HOUSTON, Mar. 22 -- The US spot market price and near-month futures price for benchmark crudes dipped slightly Mar. 21 on renewed speculation that the Organization of Petroleum Exporting Countries might soon raise its production quota by another 500,000 b/d.
OPEC ministers agreed Mar. 16 to an immediate hike in the group's official production quota by 500,000 b/d to 27.5 million b/d, which is below the acknowledged production of 27.7 million b/d among the 10 affected members, minus Iraq. However, OPEC members gave Conference President Ahmad Fahad Al-Ahmad Al-Sabah, Kuwait's energy minister, the authority to boost the group's quota by an additional 500,000 b/d should oil prices remain high prior to their next meeting June 7 in Vienna (OGJ Online, Mar. 16, 2005).
In its monthly report issued Mar. 17, OPEC predicted that at least some of the group's extra production would be needed to meet increased demand in the second half of this year. "OPEC, on its part will continue to accelerate efforts to increase production to meet rising demand," the report said.
Over the weekend, Purnomo Yusgiantoro, Indonesia's energy minister, said demand meanwhile is expected to fall by 1.5 million b/d this spring and that OPEC is expected to increase production.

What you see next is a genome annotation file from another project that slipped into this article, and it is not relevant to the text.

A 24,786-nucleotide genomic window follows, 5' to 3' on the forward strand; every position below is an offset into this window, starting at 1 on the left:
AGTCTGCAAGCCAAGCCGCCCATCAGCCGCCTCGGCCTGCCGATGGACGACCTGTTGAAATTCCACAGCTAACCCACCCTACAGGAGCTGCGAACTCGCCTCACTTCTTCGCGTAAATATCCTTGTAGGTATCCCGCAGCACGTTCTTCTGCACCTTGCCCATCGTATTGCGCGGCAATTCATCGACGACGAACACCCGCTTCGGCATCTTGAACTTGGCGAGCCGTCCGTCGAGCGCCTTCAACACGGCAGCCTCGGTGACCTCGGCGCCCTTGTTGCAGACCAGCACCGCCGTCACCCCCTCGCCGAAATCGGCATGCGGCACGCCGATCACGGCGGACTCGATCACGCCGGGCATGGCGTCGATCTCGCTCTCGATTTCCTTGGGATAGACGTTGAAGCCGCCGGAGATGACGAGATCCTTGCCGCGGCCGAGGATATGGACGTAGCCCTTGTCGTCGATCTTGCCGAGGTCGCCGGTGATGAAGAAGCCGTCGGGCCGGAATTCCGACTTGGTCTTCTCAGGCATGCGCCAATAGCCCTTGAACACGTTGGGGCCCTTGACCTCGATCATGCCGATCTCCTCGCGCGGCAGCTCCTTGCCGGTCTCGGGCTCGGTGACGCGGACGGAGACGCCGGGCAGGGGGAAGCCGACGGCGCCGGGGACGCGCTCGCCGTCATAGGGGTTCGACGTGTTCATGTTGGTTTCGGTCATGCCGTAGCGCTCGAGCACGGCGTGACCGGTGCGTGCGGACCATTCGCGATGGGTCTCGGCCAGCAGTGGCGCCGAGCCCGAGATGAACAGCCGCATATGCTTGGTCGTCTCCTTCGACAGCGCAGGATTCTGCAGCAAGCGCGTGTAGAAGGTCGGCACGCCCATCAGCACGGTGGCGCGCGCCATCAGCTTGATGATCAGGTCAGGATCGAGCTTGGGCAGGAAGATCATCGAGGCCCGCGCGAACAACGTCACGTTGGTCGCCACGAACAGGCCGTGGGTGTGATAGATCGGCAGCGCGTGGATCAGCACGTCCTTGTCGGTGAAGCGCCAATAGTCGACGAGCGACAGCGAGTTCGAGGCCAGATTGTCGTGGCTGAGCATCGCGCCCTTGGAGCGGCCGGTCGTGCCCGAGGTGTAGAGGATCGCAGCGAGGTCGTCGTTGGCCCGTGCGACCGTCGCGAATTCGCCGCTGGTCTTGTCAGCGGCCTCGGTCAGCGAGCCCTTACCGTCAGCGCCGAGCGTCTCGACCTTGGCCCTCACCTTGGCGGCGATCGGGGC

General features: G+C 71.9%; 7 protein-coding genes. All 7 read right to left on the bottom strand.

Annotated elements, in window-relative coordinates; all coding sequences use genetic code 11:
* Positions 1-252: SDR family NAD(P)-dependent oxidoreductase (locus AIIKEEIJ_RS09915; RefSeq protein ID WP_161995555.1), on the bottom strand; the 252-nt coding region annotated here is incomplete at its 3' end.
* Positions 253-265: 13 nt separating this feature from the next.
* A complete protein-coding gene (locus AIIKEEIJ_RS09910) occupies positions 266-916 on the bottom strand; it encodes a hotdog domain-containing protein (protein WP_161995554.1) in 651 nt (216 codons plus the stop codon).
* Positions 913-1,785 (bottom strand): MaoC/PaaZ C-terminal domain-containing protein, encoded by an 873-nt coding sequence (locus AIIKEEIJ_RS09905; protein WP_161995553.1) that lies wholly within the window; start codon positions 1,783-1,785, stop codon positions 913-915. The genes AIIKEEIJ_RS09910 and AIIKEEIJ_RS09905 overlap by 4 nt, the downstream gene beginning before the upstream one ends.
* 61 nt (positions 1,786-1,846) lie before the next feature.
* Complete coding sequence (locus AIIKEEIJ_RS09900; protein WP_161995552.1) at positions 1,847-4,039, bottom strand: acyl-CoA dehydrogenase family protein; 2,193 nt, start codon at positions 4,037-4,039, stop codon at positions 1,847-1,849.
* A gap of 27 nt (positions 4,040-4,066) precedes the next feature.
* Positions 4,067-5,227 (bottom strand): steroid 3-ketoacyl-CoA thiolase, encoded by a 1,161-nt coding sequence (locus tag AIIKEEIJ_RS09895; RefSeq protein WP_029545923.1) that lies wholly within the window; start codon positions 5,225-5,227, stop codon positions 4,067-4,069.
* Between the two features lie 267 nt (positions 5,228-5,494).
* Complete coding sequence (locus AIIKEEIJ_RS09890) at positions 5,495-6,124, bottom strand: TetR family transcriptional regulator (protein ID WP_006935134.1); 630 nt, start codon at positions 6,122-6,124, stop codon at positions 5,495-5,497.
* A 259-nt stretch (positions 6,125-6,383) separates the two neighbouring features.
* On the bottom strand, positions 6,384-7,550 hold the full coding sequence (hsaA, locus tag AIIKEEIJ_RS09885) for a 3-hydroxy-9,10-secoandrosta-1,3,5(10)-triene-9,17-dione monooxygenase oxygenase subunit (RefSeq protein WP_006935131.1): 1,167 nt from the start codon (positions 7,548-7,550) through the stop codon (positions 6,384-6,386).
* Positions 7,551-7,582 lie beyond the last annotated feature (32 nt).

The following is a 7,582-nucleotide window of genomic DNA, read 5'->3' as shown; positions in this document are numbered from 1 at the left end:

However, OPEC also said in its monthly report that the "persistent shortage of appropriate refining capacity" is expected to keep upward pressure on prices for both crude and petroleum products. The report also estimated that OPEC production overall had jumped by 200,000 b/d to 29.6 million b/d in February.
The April contract for benchmark US sweet, light crudes lost 10¢ to $56.62/bbl on the New York Mercantile Exchange. On the US spot market, West Texas Intermediate at Cushing, Okla., continued to track the near-month futures price, down by 11¢ to $56.62/bbl.
Other commodities reported gains, however. The May crude contract on NYMEX gained 22¢ to $57.46/bbl. Gasoline for April delivery jumped by 2.01¢ to $1.60/gal, while heating oil for the same month inched up by 0.17¢ to $1.5735/gal.
The April natural gas contract increased by 4.5¢ to $7.32/MMbtu, "lifted by late short covering [of excess sales contracts] by small day-trading funds and locals, some late buying in crude oil, and relatively cool weather forecasts for this week that helped support the cash [natural gas spot] market," said analysts at Enerfax Daily.
In London, the May contract for North Sea Brent crude inched up by 6¢ to $55.65/bbl..
The average price for OPEC's basket of seven crudes on Mar. 21 regained 9¢, the exact amount lost the previous day, back to its record level of $51.76/bbl.
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